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Logo of nihpaAbout Author manuscriptsSubmit a manuscriptHHS Public Access; Author Manuscript; Accepted for publication in peer reviewed journal;
 
Tetrahedron Asymmetry. Author manuscript; available in PMC 2010 December 11.
Published in final edited form as:
Tetrahedron Asymmetry. 2009 December 11; 20(23): 2742–2750.
doi:  10.1016/j.tetasy.2009.10.037
PMCID: PMC2811878
NIHMSID: NIHMS157618

Enantioselective organocatalytic α-sulfenylation of substituted diketopiperazines

Abstract

The asymmetric organocatalytic α-sulfenylation of substituted piperazine-2,5-diones is reported, with cinchona alkaloids as chiral Lewis bases and electrophilic sulfur transfer reagents. Catalyst loadings, the type of sulfur transfer reagent, temperature and solvent were investigated in order to optimize the reaction conditions. The effects of ring substitution and the type of catalyst on the yield and enantioselectivity of the reaction are reported.

1. Introduction

The organocatalytic asymmetric α-heterofunctionalization of carbonyl compounds has recently emerged as a powerful synthetic methodology due to its efficiency, simplicity and low catalyst costs.15 As a result, numerous examples of α-hydroxylation, α-amination,68 α-halogenation,917 α-selenenylation,9,18,19 and their applications in the synthesis of complex natural products have been reported. Whereas synthetic methods for the α-sulfenylation of aldehydes,20 ketones,21 lactones and β-dicarbonyl compounds,22 both via organocatalysis as well as by alternative multistep procedures2330 have been developed, direct organocatalytic methods for the asymmetric α-sulfenylation of less reactive β-amido esters and substituted piperazine-2,5-diones have not been explored.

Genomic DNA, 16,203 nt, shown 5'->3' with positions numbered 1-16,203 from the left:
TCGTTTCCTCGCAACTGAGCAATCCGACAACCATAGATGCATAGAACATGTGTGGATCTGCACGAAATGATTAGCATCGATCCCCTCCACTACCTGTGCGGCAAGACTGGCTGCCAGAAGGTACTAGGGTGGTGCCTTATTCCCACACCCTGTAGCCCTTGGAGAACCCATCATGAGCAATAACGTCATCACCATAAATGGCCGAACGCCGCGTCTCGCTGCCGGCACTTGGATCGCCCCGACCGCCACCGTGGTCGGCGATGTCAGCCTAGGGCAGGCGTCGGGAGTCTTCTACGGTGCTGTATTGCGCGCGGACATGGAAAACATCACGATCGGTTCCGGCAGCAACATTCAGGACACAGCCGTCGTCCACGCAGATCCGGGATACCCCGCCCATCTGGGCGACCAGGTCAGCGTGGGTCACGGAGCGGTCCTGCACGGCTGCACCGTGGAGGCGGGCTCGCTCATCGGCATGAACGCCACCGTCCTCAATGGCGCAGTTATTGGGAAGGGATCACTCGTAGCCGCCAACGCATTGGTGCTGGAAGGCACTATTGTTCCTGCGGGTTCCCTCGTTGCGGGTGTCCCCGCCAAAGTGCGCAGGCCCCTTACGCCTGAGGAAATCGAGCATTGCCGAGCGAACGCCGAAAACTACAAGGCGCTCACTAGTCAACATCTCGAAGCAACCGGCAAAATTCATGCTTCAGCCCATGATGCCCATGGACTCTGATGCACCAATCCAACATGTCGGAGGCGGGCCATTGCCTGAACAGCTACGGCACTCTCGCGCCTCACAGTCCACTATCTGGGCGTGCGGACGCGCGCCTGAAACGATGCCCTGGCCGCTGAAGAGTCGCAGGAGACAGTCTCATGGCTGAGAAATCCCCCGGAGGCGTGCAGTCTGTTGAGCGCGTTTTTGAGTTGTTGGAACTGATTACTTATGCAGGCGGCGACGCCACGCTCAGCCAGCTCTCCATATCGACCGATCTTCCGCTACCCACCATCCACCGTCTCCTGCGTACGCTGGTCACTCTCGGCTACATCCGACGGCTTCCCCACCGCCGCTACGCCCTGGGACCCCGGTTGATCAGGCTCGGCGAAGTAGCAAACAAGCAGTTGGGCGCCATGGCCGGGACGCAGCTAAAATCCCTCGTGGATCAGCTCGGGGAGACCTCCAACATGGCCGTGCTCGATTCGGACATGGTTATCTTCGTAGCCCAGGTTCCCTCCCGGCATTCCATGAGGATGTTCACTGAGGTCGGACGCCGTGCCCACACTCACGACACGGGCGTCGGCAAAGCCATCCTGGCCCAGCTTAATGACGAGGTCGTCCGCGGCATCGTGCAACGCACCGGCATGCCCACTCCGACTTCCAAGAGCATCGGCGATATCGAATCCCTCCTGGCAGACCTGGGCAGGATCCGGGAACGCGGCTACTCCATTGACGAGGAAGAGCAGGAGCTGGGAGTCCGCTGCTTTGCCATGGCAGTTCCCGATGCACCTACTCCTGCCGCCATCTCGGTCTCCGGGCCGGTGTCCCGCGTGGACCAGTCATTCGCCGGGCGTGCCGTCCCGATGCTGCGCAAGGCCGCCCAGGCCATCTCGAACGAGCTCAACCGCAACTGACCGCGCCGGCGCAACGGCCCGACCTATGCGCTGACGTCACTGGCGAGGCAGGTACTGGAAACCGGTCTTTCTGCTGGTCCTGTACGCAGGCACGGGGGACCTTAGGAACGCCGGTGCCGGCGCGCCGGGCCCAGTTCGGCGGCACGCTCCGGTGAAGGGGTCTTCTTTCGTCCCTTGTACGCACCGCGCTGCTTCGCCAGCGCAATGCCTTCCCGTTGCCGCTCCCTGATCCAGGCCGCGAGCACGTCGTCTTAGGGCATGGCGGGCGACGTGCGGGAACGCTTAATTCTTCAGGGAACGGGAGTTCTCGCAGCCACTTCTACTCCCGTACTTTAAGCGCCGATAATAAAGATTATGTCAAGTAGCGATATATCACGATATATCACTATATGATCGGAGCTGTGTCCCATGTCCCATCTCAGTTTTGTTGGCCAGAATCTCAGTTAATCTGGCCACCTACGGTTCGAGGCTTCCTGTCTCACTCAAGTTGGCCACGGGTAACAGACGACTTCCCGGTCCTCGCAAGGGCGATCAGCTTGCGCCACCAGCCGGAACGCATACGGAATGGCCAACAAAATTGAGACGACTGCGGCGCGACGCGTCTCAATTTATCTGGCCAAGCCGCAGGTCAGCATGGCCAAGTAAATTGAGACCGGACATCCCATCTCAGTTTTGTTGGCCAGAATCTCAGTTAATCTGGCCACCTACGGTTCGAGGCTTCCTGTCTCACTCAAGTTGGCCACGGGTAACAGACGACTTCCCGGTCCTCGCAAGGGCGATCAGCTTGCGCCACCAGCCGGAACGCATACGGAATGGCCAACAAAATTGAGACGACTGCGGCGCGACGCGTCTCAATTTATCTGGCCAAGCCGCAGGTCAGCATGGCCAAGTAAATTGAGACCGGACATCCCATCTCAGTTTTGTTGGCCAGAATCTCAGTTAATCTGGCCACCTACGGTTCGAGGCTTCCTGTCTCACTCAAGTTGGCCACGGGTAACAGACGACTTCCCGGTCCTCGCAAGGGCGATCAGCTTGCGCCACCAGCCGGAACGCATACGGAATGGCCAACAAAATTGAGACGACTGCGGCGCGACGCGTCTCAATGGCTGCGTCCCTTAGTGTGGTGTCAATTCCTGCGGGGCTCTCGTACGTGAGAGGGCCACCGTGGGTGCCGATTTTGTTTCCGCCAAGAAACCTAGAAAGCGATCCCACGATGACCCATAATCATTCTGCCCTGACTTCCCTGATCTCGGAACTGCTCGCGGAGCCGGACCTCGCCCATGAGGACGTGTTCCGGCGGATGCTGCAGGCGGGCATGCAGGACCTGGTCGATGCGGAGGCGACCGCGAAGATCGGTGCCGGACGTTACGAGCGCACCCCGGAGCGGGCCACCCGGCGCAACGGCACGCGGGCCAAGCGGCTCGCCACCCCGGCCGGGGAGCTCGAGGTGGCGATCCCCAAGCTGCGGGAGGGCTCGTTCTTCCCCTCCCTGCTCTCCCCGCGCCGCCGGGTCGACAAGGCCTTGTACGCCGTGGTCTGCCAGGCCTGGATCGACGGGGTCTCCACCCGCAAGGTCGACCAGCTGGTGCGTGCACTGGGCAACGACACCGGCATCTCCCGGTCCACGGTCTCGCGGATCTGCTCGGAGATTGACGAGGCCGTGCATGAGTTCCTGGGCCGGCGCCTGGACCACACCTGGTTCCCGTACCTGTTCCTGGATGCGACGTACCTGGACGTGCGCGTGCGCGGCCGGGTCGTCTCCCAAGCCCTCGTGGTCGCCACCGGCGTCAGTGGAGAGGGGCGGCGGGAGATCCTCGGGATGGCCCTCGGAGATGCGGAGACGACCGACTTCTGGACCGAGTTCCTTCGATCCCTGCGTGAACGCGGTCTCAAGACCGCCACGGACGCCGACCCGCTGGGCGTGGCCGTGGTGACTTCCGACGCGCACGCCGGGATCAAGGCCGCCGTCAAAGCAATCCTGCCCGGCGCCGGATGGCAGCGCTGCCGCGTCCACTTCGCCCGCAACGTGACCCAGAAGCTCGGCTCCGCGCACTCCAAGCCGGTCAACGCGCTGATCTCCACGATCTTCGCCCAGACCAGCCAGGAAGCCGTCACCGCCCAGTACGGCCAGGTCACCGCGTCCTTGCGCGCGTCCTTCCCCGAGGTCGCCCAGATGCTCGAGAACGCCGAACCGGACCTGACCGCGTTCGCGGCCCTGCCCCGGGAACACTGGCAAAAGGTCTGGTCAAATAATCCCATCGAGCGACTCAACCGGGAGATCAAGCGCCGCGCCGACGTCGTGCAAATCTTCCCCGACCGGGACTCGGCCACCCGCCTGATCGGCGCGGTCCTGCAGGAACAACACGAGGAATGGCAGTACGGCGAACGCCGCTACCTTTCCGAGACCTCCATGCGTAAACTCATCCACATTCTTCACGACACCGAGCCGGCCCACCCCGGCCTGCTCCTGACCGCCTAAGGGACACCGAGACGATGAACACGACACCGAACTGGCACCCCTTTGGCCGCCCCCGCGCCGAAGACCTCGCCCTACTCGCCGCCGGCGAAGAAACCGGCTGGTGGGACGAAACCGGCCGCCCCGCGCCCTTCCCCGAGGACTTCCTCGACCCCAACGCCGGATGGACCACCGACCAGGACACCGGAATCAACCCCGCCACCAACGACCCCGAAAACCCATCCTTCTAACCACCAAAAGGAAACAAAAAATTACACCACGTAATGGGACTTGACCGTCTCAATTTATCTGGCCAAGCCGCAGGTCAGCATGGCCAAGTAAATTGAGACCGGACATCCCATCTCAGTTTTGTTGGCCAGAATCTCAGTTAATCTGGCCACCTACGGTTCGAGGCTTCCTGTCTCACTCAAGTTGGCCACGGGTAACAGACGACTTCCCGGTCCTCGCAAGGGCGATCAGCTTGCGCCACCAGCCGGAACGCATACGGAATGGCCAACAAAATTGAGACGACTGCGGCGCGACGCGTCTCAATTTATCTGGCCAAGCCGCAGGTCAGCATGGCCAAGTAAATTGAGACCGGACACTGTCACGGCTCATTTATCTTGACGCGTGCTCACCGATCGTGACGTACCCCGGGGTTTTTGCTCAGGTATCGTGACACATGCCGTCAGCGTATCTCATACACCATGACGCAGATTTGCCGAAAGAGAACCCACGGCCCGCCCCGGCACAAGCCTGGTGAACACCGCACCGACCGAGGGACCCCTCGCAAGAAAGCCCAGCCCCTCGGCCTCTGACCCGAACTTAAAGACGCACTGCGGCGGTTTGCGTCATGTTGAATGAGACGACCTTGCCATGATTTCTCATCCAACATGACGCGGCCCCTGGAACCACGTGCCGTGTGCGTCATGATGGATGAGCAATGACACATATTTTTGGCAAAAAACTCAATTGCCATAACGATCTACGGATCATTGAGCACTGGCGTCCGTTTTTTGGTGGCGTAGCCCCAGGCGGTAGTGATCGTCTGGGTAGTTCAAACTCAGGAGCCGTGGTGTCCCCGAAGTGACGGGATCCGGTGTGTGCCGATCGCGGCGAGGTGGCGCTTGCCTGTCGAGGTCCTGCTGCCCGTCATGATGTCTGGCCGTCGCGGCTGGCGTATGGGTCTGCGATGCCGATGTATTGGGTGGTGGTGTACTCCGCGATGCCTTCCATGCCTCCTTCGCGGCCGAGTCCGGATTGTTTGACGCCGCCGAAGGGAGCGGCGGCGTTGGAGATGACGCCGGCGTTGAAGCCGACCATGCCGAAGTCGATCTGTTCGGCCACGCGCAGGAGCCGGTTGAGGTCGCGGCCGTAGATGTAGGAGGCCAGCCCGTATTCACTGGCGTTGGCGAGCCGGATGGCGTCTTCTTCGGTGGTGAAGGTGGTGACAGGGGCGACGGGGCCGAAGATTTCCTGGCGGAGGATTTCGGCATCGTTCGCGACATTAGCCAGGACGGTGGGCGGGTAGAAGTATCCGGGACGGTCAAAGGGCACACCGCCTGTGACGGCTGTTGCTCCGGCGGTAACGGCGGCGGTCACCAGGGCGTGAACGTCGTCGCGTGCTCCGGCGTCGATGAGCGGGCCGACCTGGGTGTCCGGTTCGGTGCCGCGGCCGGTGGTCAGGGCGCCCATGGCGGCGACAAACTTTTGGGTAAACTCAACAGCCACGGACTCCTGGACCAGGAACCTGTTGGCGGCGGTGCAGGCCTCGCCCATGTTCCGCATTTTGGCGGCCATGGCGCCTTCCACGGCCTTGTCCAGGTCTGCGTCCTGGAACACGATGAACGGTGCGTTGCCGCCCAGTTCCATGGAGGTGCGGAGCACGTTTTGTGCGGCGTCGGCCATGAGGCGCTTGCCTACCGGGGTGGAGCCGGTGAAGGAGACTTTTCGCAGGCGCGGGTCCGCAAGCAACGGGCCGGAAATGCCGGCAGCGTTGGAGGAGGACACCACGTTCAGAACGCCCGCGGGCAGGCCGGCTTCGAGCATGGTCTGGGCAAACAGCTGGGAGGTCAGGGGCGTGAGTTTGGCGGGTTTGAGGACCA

The direct enantioselective α-sulfenylation of substituted β-amido esters and piperazine-2,5-diones could facilitate the synthesis of epidithiodioxopiperazines (ETPs), a class of biologically active secondary metabolites produced by the filamentous fungi Chaetomium and Pithomyces sp. These natural products contain one or two ETP rings (Figure 1) and display a broad spectrum of biological activity.3135 Under physiological conditions, the bridging disulfides can exist either in disulfide or dithiol forms and are thought to be essential for the biological activity of this class of natural products.36 While many ETPs are toxic to mammalian cells, recent reports have shown that several members of this diverse family may have anticancer activity. Among these, chetomin 1 is the most extensively studied natural product (Figure 1).31,3739 Recently, chetomin has been shown to disrupt the interaction of hypoxia-inducible factor 1α (HIF-1α) with its cognate transcriptional coactivator, p300/CBP.40,41 In cells and tissues, the interaction of these two proteins leads to the overexpression of vascular endothelial growth factor (VEGF), which is essential for the induction of new blood vessels that facilitate growth and metastatic spread of solid tumors.42 Chetomin, through its ability to disrupt the hypoxia-inducible transcription of VEGF and its receptors, has potential for therapeutic use.40